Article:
"In a Godward direction"
a beautiful poem, take a look...
Because I was born blind I didn’t know
I was until they told me I was blind.
I used to sit beside my father in
the synagogue, pressed close against his side,
his arm around my shoulder. Once he let
me touch the velvet-covered Torah as
it passed, guiding my hand in his.
I never made bar mitzvah — couldn’t read,
and didn’t have the heart to memorize.
Still, how I loved the synagogue, especially
the prophets’ words. A few years back I heard
a man read from Isaiah and — I swear —
I thought the words would come true then and there:
“sight to the blind,” he said. Well, one can hope.
When I grew up, I earned my bread by sit-
ting on the corner, holding out my hand.
They knew me in the neighborhood. It wasn’t
a bad living; once a rich young ruler
even put a gold coin in my hand —
a small one, but so heavy next to coppers.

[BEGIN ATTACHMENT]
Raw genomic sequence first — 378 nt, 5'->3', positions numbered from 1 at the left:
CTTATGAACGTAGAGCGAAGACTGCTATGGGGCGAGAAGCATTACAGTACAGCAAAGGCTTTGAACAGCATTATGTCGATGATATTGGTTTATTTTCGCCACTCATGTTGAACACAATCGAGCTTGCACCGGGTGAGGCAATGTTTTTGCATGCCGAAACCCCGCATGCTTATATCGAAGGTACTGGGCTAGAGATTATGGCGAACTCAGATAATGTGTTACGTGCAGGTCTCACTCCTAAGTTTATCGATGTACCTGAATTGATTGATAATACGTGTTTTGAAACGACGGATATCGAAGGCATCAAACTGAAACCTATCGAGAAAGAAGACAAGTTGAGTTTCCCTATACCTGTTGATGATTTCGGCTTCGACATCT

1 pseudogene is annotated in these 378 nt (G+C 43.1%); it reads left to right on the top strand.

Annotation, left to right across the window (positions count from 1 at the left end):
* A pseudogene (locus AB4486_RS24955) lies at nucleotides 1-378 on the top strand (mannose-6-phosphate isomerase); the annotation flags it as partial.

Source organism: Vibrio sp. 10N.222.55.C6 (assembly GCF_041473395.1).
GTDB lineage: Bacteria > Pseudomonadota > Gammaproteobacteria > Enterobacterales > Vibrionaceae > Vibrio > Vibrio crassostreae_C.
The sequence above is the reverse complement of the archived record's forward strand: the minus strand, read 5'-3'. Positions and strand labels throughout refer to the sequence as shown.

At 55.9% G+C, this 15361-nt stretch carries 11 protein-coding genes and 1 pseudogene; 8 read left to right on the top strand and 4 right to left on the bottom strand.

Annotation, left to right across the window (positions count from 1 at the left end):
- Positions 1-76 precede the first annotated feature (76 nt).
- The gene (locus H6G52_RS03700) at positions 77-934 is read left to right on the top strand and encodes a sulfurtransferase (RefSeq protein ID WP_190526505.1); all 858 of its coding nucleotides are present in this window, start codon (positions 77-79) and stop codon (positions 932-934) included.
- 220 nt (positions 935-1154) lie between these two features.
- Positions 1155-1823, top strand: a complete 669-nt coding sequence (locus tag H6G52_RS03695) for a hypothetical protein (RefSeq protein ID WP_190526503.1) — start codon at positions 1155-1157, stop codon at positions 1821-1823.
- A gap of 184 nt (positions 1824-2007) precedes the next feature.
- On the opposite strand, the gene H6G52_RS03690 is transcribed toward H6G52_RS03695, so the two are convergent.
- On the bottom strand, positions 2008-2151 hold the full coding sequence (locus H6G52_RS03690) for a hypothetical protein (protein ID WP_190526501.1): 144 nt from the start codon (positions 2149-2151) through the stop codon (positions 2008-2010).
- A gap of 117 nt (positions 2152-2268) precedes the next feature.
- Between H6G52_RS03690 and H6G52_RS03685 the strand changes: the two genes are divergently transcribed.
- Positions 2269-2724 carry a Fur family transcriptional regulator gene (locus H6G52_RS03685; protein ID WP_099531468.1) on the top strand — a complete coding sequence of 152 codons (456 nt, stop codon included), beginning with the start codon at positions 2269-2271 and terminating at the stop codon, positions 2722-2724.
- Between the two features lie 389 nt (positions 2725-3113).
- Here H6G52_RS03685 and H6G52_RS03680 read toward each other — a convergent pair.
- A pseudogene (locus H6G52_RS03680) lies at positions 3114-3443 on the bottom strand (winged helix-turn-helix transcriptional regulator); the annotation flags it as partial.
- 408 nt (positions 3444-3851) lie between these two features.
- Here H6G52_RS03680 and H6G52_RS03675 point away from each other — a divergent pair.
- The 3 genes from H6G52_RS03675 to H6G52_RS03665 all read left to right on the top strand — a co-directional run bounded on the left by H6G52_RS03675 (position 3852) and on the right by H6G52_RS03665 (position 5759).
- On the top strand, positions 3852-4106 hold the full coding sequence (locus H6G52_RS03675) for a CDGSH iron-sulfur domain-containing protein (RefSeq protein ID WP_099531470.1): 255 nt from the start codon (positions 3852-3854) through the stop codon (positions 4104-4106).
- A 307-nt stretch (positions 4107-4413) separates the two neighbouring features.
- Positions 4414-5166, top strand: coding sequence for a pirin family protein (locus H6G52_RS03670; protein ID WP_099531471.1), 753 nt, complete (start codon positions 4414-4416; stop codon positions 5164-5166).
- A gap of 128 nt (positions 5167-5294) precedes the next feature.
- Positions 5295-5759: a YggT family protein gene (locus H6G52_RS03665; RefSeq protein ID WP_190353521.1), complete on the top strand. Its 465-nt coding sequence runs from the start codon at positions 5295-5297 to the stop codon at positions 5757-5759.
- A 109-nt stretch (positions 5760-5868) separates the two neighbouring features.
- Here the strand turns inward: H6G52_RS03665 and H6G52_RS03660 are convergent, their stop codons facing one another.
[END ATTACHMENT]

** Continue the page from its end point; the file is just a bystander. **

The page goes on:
From time to time discussions would take place
about my blindness and its possible cause.
All above my head — in every sense!
Then, of course, one day that man called Jesus
happened by. He said that he was light.
He put mud on my eyes and sent me to
the pool to wash it off. And then I saw.
What was it like to see at first? It looked
like trumpets sound on New Year’s Day, ram’s horn
and brass; it looked like gold feels in the hand —
I think I told you that I felt it once;
like smiles feel on my fingertips. It looked
like velvet felt that time my father, my
small hand in his, pressed it against the Torah,
and the jingling silver sounded round
my ears. A bit like that.
that when I got back to the street, though I
could see, the neighbors didn’t recognize me.
Scholars grilled me, called my parents, wouldn’t
take my word. And finally they kicked
Do I miss the synagogue?
I miss the New Year’s trumpets; miss the Torah
scroll, its velvet cover and the silver bells.
I miss the prophets’ words. I miss
But I do not miss the end-
less questions on my blindness; I
don’t miss the corner of the street or my
old “friends” and neighbors; I don’t miss the heat
and street-smells and the ache of outstretched arm
and empty hand.
Besides, I saw that man —
the one that said that he was light? He was,
you know. He was the one who gave me sight,
just like the prophet said. He is my Torah
now, my New Year’s Day, my gold, my light,
my father and my God.
Tobias Haller BSG
May 16, 2008